Family

Saying Good-Bye to My Brother

Today was my brother’s memorial service. In his honor, I thought I’d share the eulogy I read today.

Scott 1Nobody ever wants to find themselves in the place my parents and I find ourselves in now. Anytime someone dies young, it is a tragedy. When that person takes their own life a whole new layer of grief is added.

However, I am, by nature an optimist and an idealist. God says in Romans 8:28 that He works all things for our good. I truly believe that through God’s grace and mercy, even in the tragedy of my brother Scott’s death we can find meaning and purpose.

The truth is, my brother suffered from mental illness, and if his death can open up a conversation about what it means to have mental illness, it is a start. In our society and even – maybe even especially – in our churches, mental illness is something nobody really talks about. It is associated with shame and the person suffering is often stigmatized.

If someone gets diagnosed with cancer or heart disease or another serious illness, we rally around them. We bring meals, send cards and offer our support and encouragement.

The person who suffers with mental illness too often suffers alone. Perhaps it is the fear of the unknown. Despite so many medical advancements, the human brain still remains mostly a mystery.

But if my brother’s death will cause one person to reach out to offer comfort, encouragement and support to a person with mental illness, or if will cause one person to realize they are not alone and their illness is nothing to be ashamed of, it is a start. If we can begin the conversation of what it means to have mental illness and how we can support and help people who deal with this on a daily basis, then my brother’s death will have purpose and it will have meaning.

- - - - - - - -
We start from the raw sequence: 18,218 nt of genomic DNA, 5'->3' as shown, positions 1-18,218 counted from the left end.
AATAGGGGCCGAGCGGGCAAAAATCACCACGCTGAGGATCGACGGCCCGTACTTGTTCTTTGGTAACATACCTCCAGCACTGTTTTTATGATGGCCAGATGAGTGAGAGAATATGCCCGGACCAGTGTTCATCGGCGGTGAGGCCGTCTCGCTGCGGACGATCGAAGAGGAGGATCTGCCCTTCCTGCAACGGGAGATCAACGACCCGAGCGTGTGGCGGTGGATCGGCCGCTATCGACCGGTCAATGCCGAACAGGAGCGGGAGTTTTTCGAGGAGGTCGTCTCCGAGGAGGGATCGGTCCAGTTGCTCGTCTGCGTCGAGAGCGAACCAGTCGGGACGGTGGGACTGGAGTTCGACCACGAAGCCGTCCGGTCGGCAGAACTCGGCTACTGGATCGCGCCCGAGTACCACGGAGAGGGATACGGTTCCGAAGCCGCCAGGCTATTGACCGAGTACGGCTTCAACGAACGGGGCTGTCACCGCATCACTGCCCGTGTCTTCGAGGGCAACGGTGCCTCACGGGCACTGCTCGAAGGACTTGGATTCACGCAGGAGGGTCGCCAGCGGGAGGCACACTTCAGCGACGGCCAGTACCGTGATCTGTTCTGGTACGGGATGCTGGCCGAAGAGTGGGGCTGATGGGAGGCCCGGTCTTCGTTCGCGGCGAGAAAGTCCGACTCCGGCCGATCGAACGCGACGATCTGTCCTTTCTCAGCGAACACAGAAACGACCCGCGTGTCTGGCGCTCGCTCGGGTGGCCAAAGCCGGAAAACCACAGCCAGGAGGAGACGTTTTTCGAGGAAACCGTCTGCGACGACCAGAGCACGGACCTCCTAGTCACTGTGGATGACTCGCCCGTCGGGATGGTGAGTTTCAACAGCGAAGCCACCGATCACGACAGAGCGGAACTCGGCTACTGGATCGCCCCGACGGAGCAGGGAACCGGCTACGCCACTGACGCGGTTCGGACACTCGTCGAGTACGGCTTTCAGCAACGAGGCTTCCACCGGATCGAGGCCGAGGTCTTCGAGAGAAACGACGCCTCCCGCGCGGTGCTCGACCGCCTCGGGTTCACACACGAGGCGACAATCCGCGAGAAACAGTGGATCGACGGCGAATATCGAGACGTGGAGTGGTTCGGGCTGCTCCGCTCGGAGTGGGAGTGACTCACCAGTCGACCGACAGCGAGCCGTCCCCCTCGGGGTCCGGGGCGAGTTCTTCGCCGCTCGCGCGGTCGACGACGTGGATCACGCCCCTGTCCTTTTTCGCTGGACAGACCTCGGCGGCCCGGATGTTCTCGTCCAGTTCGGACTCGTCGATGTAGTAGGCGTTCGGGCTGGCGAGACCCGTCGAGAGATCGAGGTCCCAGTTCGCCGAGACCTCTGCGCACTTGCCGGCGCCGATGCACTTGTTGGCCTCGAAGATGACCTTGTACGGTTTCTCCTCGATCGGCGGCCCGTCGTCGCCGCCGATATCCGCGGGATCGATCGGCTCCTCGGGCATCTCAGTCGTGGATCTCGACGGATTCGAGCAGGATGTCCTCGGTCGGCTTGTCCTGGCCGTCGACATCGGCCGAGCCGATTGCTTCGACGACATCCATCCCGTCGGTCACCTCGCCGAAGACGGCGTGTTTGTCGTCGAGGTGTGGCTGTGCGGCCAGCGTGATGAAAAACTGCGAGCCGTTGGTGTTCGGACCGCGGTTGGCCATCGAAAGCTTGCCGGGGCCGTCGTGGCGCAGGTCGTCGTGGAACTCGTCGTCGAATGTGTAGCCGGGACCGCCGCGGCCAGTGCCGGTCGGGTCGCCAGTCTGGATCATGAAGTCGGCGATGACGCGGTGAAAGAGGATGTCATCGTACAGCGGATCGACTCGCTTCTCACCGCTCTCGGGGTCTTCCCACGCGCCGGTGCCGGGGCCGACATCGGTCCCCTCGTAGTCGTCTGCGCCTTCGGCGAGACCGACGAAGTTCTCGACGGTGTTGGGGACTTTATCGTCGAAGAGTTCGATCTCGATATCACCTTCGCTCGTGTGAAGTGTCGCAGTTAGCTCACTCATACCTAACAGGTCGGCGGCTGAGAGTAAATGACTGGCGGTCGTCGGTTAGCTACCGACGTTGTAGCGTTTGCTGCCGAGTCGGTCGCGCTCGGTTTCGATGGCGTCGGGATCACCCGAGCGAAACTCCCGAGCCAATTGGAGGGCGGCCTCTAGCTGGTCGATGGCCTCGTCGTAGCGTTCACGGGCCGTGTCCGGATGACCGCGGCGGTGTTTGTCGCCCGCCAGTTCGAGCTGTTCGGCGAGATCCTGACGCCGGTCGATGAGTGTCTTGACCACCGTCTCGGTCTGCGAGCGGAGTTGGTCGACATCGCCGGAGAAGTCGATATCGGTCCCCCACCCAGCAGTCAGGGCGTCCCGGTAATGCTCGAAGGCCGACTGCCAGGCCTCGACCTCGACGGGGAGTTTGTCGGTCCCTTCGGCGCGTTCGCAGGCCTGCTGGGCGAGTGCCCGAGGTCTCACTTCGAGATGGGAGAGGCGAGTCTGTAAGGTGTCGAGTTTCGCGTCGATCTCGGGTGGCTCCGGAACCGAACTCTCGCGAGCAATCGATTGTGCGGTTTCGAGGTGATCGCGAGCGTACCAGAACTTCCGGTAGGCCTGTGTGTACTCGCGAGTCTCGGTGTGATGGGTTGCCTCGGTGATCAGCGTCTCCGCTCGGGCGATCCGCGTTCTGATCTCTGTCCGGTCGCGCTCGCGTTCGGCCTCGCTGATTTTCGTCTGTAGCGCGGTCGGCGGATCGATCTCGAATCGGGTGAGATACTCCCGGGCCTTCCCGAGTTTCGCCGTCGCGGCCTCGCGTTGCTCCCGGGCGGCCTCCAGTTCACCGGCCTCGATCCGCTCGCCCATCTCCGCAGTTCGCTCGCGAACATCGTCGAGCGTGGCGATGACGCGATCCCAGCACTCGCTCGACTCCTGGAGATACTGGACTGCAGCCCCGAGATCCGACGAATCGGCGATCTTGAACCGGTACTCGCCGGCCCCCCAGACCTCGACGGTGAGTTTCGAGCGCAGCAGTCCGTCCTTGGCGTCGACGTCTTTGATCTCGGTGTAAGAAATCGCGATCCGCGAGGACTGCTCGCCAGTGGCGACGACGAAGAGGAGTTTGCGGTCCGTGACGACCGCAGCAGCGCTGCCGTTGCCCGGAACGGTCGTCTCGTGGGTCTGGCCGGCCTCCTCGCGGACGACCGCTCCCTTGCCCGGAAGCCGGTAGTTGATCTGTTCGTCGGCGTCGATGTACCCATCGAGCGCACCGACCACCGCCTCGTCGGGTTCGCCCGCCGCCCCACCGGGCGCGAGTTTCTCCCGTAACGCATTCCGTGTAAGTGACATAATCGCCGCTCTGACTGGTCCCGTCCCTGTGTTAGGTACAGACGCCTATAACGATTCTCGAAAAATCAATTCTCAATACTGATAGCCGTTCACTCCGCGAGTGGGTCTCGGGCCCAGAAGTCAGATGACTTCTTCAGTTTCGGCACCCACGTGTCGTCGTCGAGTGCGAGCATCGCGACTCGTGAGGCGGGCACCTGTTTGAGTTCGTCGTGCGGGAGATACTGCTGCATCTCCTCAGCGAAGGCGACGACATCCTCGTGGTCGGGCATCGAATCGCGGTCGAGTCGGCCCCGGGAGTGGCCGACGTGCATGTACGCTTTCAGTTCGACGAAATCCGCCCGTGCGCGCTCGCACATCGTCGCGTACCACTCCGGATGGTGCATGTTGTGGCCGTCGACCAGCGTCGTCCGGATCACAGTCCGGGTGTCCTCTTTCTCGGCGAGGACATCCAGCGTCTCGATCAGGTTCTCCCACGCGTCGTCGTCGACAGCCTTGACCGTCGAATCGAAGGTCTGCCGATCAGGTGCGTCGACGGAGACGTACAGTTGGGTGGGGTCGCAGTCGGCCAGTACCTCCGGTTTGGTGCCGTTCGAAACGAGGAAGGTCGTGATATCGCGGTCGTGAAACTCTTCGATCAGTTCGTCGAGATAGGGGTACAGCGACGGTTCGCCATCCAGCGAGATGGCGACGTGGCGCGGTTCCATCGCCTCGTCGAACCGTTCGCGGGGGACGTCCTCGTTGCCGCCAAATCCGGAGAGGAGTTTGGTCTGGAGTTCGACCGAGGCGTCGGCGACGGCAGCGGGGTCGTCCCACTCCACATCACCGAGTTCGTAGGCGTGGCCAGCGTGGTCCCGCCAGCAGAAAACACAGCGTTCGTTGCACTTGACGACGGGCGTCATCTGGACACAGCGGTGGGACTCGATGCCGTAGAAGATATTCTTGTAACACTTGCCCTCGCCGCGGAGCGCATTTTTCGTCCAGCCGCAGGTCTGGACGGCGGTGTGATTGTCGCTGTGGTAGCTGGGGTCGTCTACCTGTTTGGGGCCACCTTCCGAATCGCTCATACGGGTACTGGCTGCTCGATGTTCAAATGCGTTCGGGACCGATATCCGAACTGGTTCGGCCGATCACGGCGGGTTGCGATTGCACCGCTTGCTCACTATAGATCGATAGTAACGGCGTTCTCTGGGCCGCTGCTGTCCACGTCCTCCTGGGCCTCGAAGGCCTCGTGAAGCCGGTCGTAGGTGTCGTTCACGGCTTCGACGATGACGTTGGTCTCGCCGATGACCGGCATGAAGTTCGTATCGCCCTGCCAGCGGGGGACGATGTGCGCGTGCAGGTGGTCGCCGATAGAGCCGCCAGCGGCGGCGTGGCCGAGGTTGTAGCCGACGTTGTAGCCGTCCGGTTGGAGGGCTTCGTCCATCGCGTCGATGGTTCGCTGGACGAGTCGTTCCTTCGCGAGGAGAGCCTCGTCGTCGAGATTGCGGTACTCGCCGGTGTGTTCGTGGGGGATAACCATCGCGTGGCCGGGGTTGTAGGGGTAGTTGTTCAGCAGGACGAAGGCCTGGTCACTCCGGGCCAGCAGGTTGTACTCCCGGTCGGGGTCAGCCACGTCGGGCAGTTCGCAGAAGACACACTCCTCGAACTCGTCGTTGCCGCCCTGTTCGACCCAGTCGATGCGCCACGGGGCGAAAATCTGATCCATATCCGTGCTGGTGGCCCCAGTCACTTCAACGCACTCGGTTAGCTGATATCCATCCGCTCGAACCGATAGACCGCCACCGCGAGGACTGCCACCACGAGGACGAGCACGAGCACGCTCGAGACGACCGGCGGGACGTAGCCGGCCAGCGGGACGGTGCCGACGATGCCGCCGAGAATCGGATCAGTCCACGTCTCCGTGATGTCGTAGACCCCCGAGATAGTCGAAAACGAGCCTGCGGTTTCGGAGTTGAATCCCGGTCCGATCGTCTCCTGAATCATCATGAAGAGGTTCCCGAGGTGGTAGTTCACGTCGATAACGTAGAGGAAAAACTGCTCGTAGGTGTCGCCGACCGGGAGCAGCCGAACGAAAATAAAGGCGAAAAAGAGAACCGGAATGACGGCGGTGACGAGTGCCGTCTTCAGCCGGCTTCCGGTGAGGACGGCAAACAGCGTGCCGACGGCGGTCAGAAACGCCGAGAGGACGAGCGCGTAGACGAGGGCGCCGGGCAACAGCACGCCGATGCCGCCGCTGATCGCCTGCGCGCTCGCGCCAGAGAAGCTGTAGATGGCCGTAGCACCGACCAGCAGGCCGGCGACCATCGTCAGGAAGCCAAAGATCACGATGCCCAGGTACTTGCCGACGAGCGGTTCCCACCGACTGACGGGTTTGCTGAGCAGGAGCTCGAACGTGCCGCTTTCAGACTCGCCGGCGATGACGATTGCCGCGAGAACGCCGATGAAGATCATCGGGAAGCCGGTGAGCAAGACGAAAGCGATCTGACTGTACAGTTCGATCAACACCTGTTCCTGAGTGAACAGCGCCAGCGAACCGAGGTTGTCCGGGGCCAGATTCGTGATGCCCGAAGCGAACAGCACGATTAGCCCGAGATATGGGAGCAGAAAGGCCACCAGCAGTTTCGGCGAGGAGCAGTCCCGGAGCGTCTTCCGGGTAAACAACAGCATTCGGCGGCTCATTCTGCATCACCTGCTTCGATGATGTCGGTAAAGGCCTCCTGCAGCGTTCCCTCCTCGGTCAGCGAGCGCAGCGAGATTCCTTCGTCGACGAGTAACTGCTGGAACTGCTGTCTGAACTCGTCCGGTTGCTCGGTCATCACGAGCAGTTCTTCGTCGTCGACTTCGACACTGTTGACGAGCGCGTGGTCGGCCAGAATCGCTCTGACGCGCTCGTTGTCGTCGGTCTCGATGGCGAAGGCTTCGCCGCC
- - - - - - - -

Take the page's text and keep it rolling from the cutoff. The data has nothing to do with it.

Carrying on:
The truth is living day to day with mental illness is difficult. You and I take for granted getting out of bed in the morning, going to work and all the myriad of daily tasks we do, almost without thinking. For the person with mental illness, those mundane things are a struggle. It is like strapping a 50 pound weight on your back and trying to go through your daily routine. It can be overwhelming and exhausting. Most days are a battle. Winston Churchill called the depression that plagued him much of his life, the black dog, always on his heels.

Mental illness is also a liar and a thief. It twists the person’s thoughts so they are overwhelmed by fear and despair and helplessness. It steals a person’s potential, his dreams, his relationships and in some cases, like my brother, his very life.

Just like someone suffering from cancer or diabetes, though, a person with mental illness is so much more than their illness. The biggest tragedy to me today is if you left this place and only remembered the end of Scott’s life.

My brother was so much more than his illness. He was and always will be my cool older brother. When I was a little girl, my brother seemed to me to be this shining light. He had all this energy and he was so much fun.

If you knew him at all, you will remember how he sort of came into a room like a mini-tornado. His energy and enthusiasm was infectious. If it was Christmas, he had on his Santa hat – usually the one with leopard fur trim. When we were kids, he was definitely the risk taker out of the two of us. He spent a whole year in a cast because he broke the same arm three times. He’d get one cast off, and something else would happen. I was beginning to think his graduation pictures would feature that cast!

I remember one day, he was doing wheelies on his bike and the tire got caught in the drain, flipping him over the handle bars. My Grandma McColm happened to be visiting at the time and she put baking soda on his arm, which was skinned from wrist to elbow. I could hear him hollering all the way up in my room.

I remember another time, when Brock was turning 4, Scott – who lived in Michigan at the time – came swooping in on his birthday with this giant blue bear. The kids loved it. Well, Brody loved it after he realized it wasn’t going to eat him or anything. Hanging out with Scott was always an adventure.

He did everything with enthusiasm and with his whole self. When he came to the boys’ basketball games, you better believe he was decked out from head to toe in Temple gear. He was their most loyal (and loudest) fan. When he went to Brody’s free throw competition, he started to clap and whistle. I had to tell him you couldn’t do that until it was over. He was somewhat disgruntled that he couldn’t show Brody his support from the stands.

Scott was a people person. I have never met someone – with maybe the exception of my friend Amber – who knew everyone everywhere you went. He even met the guy who owned the Animal Planet channel and house sat for him. I’ve lived here for 28 years. My brother didn’t really start living here until 2011 but he knew way more people than I did.